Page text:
Japanese (日本語, Nihongo, [ɲihoŋɡo] or [ɲihoŋŋo] ( listen)) is an East Asian language spoken by about 126 million people, primarily in Japan, where it is the national language. It is a member of the Japonic (or Japanese-Ryukyuan) language family, and its relation to other languages, such as Korean, is debated. Japanese has been grouped with language families such as Ainu, Austroasiatic, and the now-discredited Altaic, but none of these proposals has gained widespread acceptance. Little is known of the language's prehistory, or when it first appeared in Japan. Chinese documents from the 3rd century recorded a few Japanese words, but substantial texts did not appear until the 8th century. During the Heian period
Heian period
(794–1185), Chinese had considerable influence on the vocabulary and phonology of Old Japanese
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Mika Kanai
Mika Kanai (かない みか, originally金井 美香, Kanai Mika, born March 18, 1964) is a Japanese voice actress and singer from Tokyo.[2] She is attached to Ken Production.[2] She is best known for her roles in Idol Tenshi Yokoso Yoko (as Yoko Tanaka), Tanoshii Moomin Ikka (as the Snork Maiden), Goldfish Warning! (as Wapiko), Soreike!
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Satomi Kōrogi
Satomi Kōrogi (興梠 里美, Kōrogi Satomi, born November 14, 1962), better known by the Kana
Kana
spelling こおろぎ さとみ, is a Japanese actress, voice actress and narrator from Tokyo.[2] She is affiliated with Production Baobab. She played Misty's Togepi
Togepi
and Togetic in both the Japanese and English-language versions of the Pokémon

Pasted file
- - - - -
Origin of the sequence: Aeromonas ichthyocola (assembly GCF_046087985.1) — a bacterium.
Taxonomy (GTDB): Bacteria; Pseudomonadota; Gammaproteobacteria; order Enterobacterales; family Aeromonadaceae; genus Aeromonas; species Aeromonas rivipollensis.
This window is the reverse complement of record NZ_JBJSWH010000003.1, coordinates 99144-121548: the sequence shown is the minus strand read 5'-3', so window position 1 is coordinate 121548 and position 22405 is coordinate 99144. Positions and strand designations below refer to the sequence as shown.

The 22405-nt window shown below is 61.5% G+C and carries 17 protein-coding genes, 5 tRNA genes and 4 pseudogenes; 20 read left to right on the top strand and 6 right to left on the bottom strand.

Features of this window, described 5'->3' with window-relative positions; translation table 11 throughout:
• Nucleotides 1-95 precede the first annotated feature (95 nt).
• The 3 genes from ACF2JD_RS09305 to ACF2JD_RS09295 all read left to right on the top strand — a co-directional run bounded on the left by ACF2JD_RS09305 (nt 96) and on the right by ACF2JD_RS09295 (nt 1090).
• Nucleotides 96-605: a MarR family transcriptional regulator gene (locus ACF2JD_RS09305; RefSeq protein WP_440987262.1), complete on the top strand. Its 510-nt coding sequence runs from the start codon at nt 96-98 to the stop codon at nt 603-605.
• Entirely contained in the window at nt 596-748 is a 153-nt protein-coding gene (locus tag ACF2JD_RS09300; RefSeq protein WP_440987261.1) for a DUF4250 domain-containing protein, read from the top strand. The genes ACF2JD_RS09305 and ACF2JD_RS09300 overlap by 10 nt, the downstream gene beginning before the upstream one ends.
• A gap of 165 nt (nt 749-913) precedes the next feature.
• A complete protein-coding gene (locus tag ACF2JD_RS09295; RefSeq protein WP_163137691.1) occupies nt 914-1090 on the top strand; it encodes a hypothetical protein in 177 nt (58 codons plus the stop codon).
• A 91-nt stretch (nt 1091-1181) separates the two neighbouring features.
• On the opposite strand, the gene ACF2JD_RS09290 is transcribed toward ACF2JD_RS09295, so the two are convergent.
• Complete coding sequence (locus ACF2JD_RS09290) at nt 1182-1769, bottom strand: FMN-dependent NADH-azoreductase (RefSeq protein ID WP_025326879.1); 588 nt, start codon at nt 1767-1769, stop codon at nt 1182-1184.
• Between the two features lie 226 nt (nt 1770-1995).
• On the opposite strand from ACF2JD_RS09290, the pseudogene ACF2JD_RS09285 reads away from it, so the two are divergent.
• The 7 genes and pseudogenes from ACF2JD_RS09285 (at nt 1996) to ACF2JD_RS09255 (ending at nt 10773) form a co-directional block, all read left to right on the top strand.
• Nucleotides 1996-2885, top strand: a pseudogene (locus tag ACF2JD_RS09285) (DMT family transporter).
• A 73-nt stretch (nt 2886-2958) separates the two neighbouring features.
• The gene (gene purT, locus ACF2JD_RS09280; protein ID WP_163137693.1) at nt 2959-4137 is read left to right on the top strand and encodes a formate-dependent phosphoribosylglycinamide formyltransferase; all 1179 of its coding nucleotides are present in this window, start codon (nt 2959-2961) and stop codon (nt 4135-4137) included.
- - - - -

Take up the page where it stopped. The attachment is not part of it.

Pokémon
anime. During the Indigo League season, she also voiced Ritchie's Pikachu nicknamed "Sparky" in both versions
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Unshō Ishizuka
Yukinori Ishizuka (石塚 運昇, Ishizuka Yukinori, born May 16, 1951), better known as Unshō Ishizuka (石塚 運昇, Ishizuka Unshō), is a Japanese voice actor from Katsuyama, Fukui. He is affiliated with Aoni Production and is known for providing the voice of both the narrator and Professor Oak on the Japanese anime series, Pokémon. In addition to that, he regularly appears in both the Japanese and English-language versions of the Pokémon
Pokémon
anime, voicing Onix, Steelix and numerous other Pokémon. Ishizuka is known for his deep, strong voice and is often cast in the role of older mature male characters, such as Jet Black from Cowboy Bebop, Eugene Gallardo from Tales of Rebirth
Tales of Rebirth
and Captain Matthews in the Xenosaga
Xenosaga
trilogy. He is also the Japanese dub voice of Captain Gantu in every version of Lilo & Stitch to date
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English Language
English is a West Germanic language
West Germanic language
that was first spoken in early medieval England
England
and is now a global lingua franca.[4][5] Named after the Angles, one of the Germanic tribes that migrated to England, it ultimately derives its name from the Anglia (Angeln) peninsula in the Baltic Sea. It is closely related to the Frisian languages, but its vocabulary has been significantly influenced by other Germanic languages, particularly Norse (a North Germanic